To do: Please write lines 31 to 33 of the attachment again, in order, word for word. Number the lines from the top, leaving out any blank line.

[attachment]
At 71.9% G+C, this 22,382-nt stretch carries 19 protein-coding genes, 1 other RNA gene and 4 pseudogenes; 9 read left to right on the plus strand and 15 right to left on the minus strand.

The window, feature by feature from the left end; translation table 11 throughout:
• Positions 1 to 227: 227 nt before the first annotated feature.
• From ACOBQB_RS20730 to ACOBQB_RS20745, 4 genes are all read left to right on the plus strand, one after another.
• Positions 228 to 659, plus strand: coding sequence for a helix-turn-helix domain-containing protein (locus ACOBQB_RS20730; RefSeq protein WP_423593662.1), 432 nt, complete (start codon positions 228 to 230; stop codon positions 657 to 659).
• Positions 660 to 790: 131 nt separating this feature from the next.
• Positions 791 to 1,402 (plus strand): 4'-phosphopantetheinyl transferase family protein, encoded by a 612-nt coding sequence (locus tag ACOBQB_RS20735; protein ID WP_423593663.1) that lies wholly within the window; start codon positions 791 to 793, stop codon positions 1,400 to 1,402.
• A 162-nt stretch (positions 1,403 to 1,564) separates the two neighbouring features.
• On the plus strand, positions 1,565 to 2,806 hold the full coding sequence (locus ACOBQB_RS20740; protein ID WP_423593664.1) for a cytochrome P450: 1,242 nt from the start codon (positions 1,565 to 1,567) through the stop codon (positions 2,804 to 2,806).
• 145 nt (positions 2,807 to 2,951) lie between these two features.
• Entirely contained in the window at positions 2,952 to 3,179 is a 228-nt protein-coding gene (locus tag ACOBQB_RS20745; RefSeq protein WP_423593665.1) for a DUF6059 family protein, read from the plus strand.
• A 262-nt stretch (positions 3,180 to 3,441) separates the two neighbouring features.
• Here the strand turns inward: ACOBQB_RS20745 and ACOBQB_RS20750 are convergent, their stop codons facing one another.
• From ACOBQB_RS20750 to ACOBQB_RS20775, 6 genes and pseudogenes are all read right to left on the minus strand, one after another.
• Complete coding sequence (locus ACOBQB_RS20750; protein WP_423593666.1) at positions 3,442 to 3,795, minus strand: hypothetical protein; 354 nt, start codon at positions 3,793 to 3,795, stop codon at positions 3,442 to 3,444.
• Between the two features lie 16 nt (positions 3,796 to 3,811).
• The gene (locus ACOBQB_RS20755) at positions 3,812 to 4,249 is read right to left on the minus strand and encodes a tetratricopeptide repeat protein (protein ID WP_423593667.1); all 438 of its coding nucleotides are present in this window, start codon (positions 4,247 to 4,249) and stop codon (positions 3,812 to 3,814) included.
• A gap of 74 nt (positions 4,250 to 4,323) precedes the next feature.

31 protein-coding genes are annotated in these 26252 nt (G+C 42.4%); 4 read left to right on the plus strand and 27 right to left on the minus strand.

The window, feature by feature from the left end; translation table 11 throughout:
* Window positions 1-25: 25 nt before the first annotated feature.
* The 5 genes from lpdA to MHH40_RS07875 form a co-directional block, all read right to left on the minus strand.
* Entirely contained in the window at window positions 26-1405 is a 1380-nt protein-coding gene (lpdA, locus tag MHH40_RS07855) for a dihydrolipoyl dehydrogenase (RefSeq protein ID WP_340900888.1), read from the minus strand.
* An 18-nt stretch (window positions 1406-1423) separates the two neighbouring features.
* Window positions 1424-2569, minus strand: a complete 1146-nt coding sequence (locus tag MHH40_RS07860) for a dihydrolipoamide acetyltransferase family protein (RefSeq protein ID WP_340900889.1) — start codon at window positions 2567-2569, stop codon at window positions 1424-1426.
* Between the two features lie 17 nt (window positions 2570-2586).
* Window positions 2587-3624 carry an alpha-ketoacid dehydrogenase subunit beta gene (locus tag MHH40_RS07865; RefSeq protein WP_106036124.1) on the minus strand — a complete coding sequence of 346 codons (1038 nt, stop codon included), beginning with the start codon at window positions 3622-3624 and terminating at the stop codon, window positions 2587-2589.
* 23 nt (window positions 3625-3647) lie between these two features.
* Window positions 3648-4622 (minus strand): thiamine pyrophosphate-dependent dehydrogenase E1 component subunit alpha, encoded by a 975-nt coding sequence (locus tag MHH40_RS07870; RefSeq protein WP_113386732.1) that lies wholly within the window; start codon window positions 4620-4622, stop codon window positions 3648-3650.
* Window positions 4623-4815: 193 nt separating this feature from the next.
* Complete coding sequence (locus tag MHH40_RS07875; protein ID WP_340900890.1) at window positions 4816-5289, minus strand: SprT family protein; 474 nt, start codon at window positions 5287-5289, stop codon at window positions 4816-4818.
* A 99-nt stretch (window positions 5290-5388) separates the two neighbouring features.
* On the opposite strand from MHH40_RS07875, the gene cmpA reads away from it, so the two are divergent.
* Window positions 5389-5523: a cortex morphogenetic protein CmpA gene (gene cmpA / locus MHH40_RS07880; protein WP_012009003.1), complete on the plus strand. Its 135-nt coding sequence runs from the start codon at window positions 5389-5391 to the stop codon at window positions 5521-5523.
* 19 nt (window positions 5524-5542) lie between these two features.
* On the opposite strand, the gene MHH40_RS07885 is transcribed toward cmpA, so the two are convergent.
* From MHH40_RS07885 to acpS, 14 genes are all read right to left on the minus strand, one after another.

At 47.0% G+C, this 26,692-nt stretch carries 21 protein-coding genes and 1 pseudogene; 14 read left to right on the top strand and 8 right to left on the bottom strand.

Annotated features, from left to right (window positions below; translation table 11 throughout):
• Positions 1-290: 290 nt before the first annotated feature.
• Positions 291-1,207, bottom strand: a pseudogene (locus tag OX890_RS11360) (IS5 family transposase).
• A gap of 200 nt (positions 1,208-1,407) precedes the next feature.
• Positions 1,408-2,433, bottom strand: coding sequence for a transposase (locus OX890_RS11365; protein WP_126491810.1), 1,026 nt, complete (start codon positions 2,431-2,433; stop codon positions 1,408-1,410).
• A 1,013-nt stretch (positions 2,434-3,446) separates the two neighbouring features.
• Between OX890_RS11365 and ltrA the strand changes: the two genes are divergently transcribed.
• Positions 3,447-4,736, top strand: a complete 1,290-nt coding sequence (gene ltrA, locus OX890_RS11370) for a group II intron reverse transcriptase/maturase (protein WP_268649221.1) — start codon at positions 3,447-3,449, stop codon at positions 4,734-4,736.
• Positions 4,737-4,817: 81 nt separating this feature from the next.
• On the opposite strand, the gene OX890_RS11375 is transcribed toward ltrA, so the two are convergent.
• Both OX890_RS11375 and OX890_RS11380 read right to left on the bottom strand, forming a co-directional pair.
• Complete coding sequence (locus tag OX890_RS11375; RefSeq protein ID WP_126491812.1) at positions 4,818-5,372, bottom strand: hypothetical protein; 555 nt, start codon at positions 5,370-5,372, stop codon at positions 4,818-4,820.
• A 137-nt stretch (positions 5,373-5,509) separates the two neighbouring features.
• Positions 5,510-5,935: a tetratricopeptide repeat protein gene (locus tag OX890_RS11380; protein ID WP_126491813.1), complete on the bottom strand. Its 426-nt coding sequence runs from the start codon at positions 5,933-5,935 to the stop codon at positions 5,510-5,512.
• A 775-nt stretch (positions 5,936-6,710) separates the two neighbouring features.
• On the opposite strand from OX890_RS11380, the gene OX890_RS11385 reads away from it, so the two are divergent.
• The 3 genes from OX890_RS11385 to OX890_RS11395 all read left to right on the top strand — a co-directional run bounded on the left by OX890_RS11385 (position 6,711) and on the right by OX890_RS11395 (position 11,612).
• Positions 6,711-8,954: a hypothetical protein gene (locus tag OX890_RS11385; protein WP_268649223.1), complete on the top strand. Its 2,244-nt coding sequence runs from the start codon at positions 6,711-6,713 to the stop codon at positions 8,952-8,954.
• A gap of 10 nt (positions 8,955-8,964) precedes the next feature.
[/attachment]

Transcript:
* Complete coding sequence (locus tag MHH40_RS07875; protein ID WP_340900890.1) at window positions 4816-5289, minus strand: SprT family protein; 474 nt, start codon at window positions 5287-5289, stop codon at window positions 4816-4818.
* A 99-nt stretch (window positions 5290-5388) separates the two neighbouring features.
* On the opposite strand from MHH40_RS07875, the gene cmpA reads away from it, so the two are divergent.